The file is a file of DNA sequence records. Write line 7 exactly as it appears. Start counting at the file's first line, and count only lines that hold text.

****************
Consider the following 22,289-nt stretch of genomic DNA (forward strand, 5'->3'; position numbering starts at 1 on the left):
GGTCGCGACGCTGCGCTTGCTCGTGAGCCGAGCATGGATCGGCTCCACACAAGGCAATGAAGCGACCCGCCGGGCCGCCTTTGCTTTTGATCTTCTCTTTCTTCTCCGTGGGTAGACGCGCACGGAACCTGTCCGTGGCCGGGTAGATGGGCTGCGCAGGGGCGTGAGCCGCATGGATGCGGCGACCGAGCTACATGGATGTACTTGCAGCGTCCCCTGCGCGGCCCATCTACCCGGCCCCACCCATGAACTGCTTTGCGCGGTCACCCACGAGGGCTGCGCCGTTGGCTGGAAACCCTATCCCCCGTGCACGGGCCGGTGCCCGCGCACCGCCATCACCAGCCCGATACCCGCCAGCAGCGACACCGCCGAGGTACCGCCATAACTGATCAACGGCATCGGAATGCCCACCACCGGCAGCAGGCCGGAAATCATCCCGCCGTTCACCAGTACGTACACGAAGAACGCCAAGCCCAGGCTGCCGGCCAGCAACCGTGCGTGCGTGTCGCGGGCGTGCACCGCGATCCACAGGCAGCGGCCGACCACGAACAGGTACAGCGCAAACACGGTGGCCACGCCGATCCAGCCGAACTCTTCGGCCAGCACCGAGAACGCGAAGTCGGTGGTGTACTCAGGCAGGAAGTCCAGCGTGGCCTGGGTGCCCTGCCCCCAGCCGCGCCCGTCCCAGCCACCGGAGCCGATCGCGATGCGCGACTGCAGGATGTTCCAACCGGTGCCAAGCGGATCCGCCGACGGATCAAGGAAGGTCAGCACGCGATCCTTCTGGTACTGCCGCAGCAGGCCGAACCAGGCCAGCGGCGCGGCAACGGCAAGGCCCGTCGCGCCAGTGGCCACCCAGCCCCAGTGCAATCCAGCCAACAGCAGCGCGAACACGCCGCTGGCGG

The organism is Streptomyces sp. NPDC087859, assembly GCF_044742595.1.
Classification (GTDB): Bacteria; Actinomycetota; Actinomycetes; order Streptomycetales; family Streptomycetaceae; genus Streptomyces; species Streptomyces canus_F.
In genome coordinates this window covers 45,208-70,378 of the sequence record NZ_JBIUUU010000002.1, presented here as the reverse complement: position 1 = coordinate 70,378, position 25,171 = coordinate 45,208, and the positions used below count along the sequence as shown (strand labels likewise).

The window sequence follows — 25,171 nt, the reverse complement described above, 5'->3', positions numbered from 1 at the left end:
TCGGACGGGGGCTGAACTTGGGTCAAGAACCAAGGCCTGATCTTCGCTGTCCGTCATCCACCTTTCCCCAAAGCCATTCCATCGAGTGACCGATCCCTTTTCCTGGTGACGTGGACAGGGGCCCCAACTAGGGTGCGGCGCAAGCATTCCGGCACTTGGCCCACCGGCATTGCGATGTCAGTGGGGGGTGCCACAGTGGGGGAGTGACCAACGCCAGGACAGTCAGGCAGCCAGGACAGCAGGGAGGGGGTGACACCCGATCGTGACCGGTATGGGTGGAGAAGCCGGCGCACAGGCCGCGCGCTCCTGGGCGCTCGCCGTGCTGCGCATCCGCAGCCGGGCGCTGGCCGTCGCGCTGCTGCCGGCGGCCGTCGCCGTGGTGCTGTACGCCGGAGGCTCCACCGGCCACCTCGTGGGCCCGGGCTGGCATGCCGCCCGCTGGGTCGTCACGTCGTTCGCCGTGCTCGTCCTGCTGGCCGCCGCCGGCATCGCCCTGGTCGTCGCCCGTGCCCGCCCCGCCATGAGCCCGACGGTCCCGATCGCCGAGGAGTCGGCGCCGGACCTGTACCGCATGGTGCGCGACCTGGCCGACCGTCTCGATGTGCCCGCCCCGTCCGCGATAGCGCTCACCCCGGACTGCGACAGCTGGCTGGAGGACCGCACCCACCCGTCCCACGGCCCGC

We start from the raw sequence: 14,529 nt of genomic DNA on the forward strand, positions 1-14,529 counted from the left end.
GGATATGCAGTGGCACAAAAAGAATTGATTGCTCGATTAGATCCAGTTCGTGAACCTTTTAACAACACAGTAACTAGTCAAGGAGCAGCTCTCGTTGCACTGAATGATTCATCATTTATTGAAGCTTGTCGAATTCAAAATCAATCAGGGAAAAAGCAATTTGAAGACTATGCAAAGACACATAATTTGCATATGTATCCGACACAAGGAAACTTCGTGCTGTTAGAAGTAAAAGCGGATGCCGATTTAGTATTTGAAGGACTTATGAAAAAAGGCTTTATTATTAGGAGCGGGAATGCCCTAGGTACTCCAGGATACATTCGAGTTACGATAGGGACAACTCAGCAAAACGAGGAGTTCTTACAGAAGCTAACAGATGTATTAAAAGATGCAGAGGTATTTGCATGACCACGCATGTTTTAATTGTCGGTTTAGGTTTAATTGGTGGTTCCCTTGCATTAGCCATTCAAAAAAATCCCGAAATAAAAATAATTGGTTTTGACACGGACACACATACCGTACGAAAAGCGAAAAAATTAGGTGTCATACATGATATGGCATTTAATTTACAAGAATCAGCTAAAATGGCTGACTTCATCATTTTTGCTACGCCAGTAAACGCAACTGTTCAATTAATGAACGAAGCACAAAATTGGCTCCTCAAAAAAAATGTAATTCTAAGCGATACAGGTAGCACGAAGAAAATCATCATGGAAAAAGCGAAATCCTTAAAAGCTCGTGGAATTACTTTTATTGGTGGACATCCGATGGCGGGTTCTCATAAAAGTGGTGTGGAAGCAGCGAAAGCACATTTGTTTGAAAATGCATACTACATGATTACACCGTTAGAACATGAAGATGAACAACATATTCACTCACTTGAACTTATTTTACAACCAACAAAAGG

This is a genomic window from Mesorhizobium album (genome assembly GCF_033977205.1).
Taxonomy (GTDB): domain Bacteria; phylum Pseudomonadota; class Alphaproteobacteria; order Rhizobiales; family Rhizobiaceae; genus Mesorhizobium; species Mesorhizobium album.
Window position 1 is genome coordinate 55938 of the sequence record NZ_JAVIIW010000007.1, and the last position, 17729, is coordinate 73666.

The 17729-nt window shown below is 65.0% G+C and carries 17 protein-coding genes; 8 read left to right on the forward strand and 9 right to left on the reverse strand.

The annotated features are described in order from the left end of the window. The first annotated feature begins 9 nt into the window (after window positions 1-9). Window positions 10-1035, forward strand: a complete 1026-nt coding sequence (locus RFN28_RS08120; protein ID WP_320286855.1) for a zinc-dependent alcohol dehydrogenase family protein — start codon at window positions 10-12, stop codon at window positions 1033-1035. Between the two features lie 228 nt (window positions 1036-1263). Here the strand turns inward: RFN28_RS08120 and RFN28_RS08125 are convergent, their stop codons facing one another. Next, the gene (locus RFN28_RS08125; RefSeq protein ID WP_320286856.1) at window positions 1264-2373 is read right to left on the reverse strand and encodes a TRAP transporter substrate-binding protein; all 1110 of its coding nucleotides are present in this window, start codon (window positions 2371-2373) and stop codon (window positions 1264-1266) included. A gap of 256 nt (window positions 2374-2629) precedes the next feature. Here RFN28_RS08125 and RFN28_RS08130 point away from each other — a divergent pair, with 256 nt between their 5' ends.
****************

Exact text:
TCGGACGGGGGCTGAACTTGGGTCAAGAACCAAGGCCTGATCTTCGCTGTCCGTCATCCACCTTTCCCCAAAGCCATTCCATCGAGTGACCGATCCCTTTTCCTGGTGACGTGGACAGGGGCCCCAACTAGGGTGCGGCGCAAGCATTCCGGCACTTGGCCCACCGGCATTGCGATGTCAGTGGGGGGTGCCACAGTGGGGGAGTGACCAACGCCAGGACAGTCAGGCAGCCAGGACAGCAGGGAGGGGGTGACACCCGATCGTGACCGGTATGGGTGGAGAAGCCGGCGCACAGGCCGCGCGCTCCTGGGCGCTCGCCGTGCTGCGCATCCGCAGCCGGGCGCTGGCCGTCGCGCTGCTGCCGGCGGCCGTCGCCGTGGTGCTGTACGCCGGAGGCTCCACCGGCCACCTCGTGGGCCCGGGCTGGCATGCCGCCCGCTGGGTCGTCACGTCGTTCGCCGTGCTCGTCCTGCTGGCCGCCGCCGGCATCGCCCTGGTCGTCGCCCGTGCCCGCCCCGCCATGAGCCCGACGGTCCCGATCGCCGAGGAGTCGGCGCCGGACCTGTACCGCATGGTGCGCGACCTGGCCGACCGTCTCGATGTGCCCGCCCCGTCCGCGATAGCGCTCACCCCGGACTGCGACAGCTGGCTGGAGGACCGCACCCACCCGTCCCACGGCCCGC